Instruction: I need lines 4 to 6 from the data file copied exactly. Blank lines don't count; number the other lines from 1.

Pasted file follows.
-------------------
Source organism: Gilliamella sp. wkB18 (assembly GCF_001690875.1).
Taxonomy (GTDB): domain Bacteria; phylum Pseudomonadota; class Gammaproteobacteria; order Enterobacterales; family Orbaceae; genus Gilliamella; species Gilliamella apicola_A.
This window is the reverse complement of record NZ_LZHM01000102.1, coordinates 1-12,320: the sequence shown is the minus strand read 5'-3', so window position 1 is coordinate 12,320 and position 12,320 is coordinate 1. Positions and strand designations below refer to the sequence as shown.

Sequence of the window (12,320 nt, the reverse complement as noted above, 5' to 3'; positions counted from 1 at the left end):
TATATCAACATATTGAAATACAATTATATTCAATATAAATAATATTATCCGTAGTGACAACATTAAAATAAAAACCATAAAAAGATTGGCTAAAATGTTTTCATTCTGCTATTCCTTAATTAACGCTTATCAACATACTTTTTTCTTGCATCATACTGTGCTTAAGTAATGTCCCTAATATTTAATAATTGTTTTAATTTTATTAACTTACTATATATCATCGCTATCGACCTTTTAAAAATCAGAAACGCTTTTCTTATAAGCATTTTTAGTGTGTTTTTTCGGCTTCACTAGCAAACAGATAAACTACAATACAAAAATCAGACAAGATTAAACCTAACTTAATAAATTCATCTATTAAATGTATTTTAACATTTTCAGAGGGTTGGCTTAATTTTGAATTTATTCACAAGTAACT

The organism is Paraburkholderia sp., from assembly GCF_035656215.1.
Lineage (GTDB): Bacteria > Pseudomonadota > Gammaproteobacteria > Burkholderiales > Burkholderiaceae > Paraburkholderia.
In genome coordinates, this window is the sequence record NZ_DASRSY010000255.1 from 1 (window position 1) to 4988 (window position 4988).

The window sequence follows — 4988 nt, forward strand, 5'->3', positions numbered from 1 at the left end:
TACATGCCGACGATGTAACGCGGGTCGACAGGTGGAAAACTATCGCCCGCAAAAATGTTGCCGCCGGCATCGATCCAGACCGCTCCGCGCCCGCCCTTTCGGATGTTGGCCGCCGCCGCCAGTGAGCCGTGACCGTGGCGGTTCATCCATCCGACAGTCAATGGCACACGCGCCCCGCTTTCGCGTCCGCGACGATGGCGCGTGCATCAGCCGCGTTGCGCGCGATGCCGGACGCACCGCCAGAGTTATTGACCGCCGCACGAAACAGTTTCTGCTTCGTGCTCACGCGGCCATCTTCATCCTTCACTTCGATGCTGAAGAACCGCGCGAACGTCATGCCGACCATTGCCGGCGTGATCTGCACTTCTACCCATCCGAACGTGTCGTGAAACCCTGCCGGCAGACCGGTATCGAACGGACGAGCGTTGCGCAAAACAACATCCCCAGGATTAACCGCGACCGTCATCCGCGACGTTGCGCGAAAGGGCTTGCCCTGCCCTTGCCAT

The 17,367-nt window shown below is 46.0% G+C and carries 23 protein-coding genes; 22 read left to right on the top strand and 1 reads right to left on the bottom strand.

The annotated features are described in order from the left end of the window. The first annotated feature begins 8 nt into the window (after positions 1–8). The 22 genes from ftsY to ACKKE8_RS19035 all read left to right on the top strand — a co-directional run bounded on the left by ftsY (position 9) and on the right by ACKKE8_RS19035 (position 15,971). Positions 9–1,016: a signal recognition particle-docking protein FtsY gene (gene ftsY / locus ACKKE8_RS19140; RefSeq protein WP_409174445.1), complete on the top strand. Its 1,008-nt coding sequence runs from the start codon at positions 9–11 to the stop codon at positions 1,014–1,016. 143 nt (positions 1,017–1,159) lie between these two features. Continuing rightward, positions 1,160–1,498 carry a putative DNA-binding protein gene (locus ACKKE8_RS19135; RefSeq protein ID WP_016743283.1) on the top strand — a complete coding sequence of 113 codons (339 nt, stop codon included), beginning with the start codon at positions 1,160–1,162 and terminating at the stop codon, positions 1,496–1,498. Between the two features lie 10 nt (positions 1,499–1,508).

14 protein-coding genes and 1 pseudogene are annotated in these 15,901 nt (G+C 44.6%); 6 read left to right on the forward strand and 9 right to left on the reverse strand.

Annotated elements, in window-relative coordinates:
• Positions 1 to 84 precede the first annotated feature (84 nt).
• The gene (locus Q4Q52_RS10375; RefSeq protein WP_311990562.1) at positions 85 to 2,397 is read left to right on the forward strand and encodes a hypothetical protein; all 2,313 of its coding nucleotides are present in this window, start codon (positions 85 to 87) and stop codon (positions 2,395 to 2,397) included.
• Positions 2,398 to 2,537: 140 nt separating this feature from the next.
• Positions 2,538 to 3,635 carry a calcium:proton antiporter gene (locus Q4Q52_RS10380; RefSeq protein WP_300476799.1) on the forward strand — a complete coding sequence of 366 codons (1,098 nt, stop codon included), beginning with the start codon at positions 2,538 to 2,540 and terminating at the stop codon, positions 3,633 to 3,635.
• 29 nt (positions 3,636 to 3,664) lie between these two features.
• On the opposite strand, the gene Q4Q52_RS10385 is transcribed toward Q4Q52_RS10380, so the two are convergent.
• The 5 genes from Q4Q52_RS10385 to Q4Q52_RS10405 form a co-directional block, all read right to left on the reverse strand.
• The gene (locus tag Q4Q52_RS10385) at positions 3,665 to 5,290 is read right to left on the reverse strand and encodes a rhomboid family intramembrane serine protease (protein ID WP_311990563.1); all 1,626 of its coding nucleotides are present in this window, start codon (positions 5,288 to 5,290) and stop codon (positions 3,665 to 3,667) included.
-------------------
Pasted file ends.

Sequence of the window (12,320 nt, the reverse complement as noted above, 5' to 3'; positions counted from 1 at the left end):
TATATCAACATATTGAAATACAATTATATTCAATATAAATAATATTATCCGTAGTGACAACATTAAAATAAAAACCATAAAAAGATTGGCTAAAATGTTTTCATTCTGCTATTCCTTAATTAACGCTTATCAACATACTTTTTTCTTGCATCATACTGTGCTTAAGTAATGTCCCTAATATTTAATAATTGTTTTAATTTTATTAACTTACTATATATCATCGCTATCGACCTTTTAAAAATCAGAAACGCTTTTCTTATAAGCATTTTTAGTGTGTTTTTTCGGCTTCACTAGCAAACAGATAAACTACAATACAAAAATCAGACAAGATTAAACCTAACTTAATAAATTCATCTATTAAATGTATTTTAACATTTTCAGAGGGTTGGCTTAATTTTGAATTTATTCACAAGTAACT

The organism is Paraburkholderia sp., from assembly GCF_035656215.1.